ACCURACY AND/OR PORTRAYAL ISSUES:
Amy and Matthew are hanging out at her house again. She navigates through the house without her walker, with the aid of furniture spaced out so she can catch her balance on it. After this, she gets to the kitchen and sits on a barstool at the counter.
Now, I have sat on barstools myself, but I can say confidently that if I have a choice between sitting on a stool or sitting on a chair with a back, I'll choose the chair. Amy, in particular, seems to have some intense balance and spasm issues. I doubt very much that she would feel comfortable and confident on a stool, especially if she could have chosen to sit in any of the living room chairs or the kitchen table.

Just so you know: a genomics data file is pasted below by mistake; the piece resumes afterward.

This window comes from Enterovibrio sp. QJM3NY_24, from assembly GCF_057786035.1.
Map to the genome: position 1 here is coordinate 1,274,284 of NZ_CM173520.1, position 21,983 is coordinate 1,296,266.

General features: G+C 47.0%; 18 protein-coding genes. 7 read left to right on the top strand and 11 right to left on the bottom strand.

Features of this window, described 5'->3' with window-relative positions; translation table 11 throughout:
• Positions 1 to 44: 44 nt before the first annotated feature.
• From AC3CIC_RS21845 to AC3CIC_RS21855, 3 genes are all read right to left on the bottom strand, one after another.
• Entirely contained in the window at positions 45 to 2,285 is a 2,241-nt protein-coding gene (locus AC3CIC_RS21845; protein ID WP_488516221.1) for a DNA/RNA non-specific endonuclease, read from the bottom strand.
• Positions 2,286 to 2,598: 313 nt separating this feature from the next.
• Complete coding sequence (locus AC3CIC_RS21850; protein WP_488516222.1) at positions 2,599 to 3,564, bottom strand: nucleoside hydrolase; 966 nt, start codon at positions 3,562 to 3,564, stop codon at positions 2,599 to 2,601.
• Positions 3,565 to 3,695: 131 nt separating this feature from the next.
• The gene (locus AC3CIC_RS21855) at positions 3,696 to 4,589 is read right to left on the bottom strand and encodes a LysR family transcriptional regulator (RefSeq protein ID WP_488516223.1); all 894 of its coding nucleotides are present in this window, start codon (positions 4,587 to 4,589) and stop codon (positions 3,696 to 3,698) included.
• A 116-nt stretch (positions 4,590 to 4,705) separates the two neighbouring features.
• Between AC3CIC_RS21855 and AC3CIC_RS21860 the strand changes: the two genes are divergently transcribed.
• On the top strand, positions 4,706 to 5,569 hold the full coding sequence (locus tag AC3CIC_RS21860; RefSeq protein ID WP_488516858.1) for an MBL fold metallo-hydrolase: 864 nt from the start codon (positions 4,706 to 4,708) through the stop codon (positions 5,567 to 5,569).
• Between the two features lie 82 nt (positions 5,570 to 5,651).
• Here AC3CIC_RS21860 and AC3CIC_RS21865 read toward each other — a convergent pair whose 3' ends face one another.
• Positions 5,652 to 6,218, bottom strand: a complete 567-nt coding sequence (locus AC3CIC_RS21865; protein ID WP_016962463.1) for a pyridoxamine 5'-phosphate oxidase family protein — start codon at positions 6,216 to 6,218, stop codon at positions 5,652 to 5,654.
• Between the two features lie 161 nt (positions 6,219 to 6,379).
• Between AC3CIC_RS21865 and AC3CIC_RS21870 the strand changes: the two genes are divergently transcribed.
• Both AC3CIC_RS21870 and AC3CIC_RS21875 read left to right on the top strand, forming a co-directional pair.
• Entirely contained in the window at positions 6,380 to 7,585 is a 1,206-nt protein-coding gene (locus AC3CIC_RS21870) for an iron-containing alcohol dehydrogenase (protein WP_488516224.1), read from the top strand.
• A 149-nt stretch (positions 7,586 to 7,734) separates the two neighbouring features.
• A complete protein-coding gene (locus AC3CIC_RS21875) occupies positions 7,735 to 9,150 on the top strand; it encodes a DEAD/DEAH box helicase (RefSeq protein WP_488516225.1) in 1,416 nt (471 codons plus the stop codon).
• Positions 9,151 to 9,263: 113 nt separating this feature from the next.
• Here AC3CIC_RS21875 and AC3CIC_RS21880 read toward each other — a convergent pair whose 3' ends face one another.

It seems near impossible that she could safely sit at the counter, and be able to carry on a conversation. I know I would be distracted the whole time, thinking about keeping my balance, keeping a grip on the counter and hardly being able to multitask in any way whatsoever. But Amy somehow manages to miraculously keep her balance without hanging onto the counter, because she uses her good hand to type on her Pathway. It just doesn't make logical sense to me.
Once school starts, Amy emails Matthew to update him about where she is living in the Stanford dorms. She says she lives in the only accessible dorm, right next to the infirmary.